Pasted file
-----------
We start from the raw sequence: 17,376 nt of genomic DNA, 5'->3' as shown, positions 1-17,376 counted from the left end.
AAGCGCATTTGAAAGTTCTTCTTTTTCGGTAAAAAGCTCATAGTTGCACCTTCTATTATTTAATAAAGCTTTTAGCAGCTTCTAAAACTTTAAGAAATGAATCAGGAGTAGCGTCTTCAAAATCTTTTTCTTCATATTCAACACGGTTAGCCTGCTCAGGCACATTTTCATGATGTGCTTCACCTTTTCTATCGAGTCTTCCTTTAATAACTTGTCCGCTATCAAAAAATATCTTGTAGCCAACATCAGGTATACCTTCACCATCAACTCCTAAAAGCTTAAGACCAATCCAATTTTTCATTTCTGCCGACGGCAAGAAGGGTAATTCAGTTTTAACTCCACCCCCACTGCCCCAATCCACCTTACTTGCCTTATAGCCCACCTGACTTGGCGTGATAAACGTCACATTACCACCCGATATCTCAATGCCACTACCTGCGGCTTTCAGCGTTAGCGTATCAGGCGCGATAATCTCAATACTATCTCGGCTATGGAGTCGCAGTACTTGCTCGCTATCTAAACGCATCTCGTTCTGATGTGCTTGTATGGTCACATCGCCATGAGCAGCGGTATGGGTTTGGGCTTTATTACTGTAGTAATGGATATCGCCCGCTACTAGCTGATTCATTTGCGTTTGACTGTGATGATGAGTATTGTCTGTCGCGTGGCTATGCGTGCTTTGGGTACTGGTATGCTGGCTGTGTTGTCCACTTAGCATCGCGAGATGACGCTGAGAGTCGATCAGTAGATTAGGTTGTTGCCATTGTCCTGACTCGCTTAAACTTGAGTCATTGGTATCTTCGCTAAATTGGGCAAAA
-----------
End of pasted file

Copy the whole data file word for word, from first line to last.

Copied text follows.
We start from the raw sequence: 17,376 nt of genomic DNA, 5'->3' as shown, positions 1-17,376 counted from the left end.
AAGCGCATTTGAAAGTTCTTCTTTTTCGGTAAAAAGCTCATAGTTGCACCTTCTATTATTTAATAAAGCTTTTAGCAGCTTCTAAAACTTTAAGAAATGAATCAGGAGTAGCGTCTTCAAAATCTTTTTCTTCATATTCAACACGGTTAGCCTGCTCAGGCACATTTTCATGATGTGCTTCACCTTTTCTATCGAGTCTTCCTTTAATAACTTGTCCGCTATCAAAAAATATCTTGTAGCCAACATCAGGTATACCTTCACCATCAACTCCTAAAAGCTTAAGACCAATCCAATTTTTCATTTCTGCCGACGGCAAGAAGGGTAATTCAGTTTTAACTCCACCCCCACTGCCCCAATCCACCTTACTTGCCTTATAGCCCACCTGACTTGGCGTGATAAACGTCACATTACCACCCGATATCTCAATGCCACTACCTGCGGCTTTCAGCGTTAGCGTATCAGGCGCGATAATCTCAATACTATCTCGGCTATGGAGTCGCAGTACTTGCTCGCTATCTAAACGCATCTCGTTCTGATGTGCTTGTATGGTCACATCGCCATGAGCAGCGGTATGGGTTTGGGCTTTATTACTGTAGTAATGGATATCGCCCGCTACTAGCTGATTCATTTGCGTTTGACTGTGATGATGAGTATTGTCTGTCGCGTGGCTATGCGTGCTTTGGGTACTGGTATGCTGGCTGTGTTGTCCACTTAGCATCGCGAGATGACGCTGAGAGTCGATCAGTAGATTAGGTTGTTGCCATTGTCCTGACTCGCTTAAACTTGAGTCATTGGTATCTTCGCTAAATTGGGCAAAA